A little research into usage of the term “business model” reveals that its origins are uncertain. While some writers trace it to Peter Drucker, he never used the termi. What is evident is that the term gained popularity during the craze of the late 1990’s as a handy way to describe in short order the dozens of schemes to make money off the Internet. In this context, Michael Lewis defined a business model as “All it meant was how you planned to make money”.ii It was kind of like a pitch that screenwriters make to sell an idea for a movie. And indeed a lot of business model statements are just a single statement about pricing, selling, or product positioning. There are long lists of these statements collected in books and articles, the one by Mark Johnson in his book Seizing the White Spaceiii being the most prominent. The lists go on and on, but here are a few:

  • Razor and blades (sell a cheap product, like a razor, and charge dearly for accessories or replacement parts, such as blades, printer cartridges, etc.)
  • Bricks and clicks (physical store as an extension of an on-line store, e.g., Apple)
  • Subscription model (borrowed from magazines but now spread widely throughout the
  • Network Effect (create a product in which the value to each user increases as more people use it, e.g., Facebook)iv

But “business model” seems a rather grand term for just pricing or positioning. Out of these collections of business model statements there seem to be at least four dimensions:

  • What value a company has to offer (i.e., its value proposition);
  • How it intends to deliver on that promise of value (i.e., its processes);
  • How it intends to make money (i.e., its financial design);
  • How it intends to govern the business (i.e., its policies, measures, standards, and business rules).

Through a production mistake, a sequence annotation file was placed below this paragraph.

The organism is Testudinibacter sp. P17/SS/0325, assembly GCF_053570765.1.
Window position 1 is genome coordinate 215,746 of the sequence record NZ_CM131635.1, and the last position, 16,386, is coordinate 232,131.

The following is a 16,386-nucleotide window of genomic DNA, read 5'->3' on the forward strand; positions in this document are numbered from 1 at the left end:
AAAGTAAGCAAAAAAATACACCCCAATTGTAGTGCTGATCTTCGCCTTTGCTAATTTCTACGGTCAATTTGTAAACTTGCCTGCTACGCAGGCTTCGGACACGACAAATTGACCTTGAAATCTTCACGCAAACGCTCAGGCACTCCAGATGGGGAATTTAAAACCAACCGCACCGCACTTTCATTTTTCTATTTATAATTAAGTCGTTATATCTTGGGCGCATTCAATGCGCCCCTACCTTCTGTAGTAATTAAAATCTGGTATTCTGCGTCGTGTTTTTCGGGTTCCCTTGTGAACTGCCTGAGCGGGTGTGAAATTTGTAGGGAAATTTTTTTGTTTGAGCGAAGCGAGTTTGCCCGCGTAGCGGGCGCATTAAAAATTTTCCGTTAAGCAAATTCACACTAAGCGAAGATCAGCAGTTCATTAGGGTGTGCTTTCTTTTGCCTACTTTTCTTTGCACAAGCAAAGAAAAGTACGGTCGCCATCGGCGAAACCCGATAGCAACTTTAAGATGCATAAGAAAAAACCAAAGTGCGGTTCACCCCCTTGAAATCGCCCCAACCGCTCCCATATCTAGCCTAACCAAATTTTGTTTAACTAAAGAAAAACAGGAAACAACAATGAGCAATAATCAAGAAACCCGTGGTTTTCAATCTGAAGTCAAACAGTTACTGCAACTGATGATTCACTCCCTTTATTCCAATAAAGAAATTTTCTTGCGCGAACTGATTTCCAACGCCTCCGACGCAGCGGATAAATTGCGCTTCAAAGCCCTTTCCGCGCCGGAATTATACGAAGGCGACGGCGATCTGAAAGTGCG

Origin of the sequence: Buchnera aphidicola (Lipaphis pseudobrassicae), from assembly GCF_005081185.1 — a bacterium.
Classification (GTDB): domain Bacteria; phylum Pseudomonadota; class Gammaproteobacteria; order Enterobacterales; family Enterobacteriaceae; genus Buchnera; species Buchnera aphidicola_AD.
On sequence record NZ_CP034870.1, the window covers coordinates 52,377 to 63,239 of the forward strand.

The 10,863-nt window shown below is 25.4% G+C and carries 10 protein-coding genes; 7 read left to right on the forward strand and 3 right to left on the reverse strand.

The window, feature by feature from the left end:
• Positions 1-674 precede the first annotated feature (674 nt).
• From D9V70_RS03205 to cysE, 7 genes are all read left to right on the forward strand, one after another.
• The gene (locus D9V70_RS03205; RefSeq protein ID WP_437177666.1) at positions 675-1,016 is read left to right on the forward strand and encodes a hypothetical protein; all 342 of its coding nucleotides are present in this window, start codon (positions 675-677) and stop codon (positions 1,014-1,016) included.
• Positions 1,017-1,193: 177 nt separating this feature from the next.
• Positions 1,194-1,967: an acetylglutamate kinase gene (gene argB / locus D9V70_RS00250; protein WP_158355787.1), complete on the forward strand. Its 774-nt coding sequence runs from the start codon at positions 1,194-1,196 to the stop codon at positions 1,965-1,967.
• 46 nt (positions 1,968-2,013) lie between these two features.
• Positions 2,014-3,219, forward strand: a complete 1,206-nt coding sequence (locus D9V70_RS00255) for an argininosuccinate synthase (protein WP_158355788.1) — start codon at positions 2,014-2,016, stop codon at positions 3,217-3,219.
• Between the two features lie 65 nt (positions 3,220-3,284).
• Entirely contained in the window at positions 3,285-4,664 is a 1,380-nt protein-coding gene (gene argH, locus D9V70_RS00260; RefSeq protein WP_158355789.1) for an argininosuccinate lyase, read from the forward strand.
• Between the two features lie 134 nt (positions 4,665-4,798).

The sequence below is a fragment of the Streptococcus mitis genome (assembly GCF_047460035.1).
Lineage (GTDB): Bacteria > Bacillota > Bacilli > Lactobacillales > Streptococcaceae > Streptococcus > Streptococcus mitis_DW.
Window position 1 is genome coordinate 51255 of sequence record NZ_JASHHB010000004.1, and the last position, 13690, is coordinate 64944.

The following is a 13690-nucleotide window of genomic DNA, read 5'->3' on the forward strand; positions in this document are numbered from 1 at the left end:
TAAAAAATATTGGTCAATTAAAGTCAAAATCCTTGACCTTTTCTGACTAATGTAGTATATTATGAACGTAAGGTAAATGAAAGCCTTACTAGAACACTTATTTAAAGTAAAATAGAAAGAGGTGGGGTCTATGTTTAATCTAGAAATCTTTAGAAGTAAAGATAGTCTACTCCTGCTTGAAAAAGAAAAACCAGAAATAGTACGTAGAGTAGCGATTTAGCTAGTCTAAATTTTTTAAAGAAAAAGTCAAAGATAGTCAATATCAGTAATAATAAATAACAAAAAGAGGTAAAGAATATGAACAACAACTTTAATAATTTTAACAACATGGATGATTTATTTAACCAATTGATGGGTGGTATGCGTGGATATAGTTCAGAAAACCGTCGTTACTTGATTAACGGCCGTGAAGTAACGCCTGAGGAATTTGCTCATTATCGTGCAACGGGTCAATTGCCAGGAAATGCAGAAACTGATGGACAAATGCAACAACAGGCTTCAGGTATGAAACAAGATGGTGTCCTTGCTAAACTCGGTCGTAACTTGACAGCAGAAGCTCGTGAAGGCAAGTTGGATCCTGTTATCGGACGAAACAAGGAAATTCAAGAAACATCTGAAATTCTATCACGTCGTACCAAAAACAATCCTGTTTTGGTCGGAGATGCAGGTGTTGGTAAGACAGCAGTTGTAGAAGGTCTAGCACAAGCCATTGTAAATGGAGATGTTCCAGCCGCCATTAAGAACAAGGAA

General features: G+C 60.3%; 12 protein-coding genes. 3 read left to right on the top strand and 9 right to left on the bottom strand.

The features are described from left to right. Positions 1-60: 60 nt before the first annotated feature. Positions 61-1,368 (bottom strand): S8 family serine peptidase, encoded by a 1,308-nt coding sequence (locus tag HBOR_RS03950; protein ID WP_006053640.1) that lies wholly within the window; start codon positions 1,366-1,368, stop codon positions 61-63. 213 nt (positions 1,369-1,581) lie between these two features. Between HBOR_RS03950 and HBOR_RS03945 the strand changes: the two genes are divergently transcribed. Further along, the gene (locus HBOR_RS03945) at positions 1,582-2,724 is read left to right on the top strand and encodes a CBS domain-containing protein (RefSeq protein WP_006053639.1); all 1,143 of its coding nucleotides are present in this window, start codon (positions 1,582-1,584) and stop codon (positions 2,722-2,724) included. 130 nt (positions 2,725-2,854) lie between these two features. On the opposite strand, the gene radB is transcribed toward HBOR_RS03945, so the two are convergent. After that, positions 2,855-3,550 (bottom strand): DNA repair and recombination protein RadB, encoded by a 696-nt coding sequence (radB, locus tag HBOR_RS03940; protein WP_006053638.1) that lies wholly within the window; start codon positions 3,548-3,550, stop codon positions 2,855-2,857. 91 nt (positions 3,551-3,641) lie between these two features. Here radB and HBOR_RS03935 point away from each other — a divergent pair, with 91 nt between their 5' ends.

This definition comes close to the one offered by another well-known commentator on business models, Clay Christensen, professor at Harvard Business School, and authority on disruptive technologies. He includes four major elements in his definition of a business modelv—the customer value proposition, the processes, the profit formula and the resources—combined in some way to make the offering a disrupter of the status quo and hard to compete with or to copy (which sounds a lot like Michael Porter’s definition of a sustainable competitive advantage).

A Redefinition of BPM

Adding the resources from Christensen’s definition, we now have a five-dimensional model. Does it adequately and accurately describe the work that goes on in some BPM projects, in efforts like those described earlier, that begin with modeling the current organization and then going on to something else such as redesigning processes or installing process metrics? If the project focus is narrow, let’s say dealing with a single process or a performance issue confined to a job role, probably not. It would be rather grandiose to call such work business modeling. But larger-scale projects can be considerably more than process projects; they can touch on an organization’s mission, strategy, value proposition, policies, roles, technologies, marketing—in short, anything relevant to the organization’s need.

Here are three examples from my recent experience and that of some colleagues:

  • A software services company provides various kinds of technical support to customers, and as the business grew the regions established their own ways of doing things. For all kinds of good reasons, top management is now demanding consistency in service offerings and delivery. Getting to one way of doing things required modeling and redesigning virtually all key processes, changing the formulas for pricing, budgeting and cost allocation, creating worldwide databases of service offerings, technical resources, documentation, and other paraphernalia of running the business.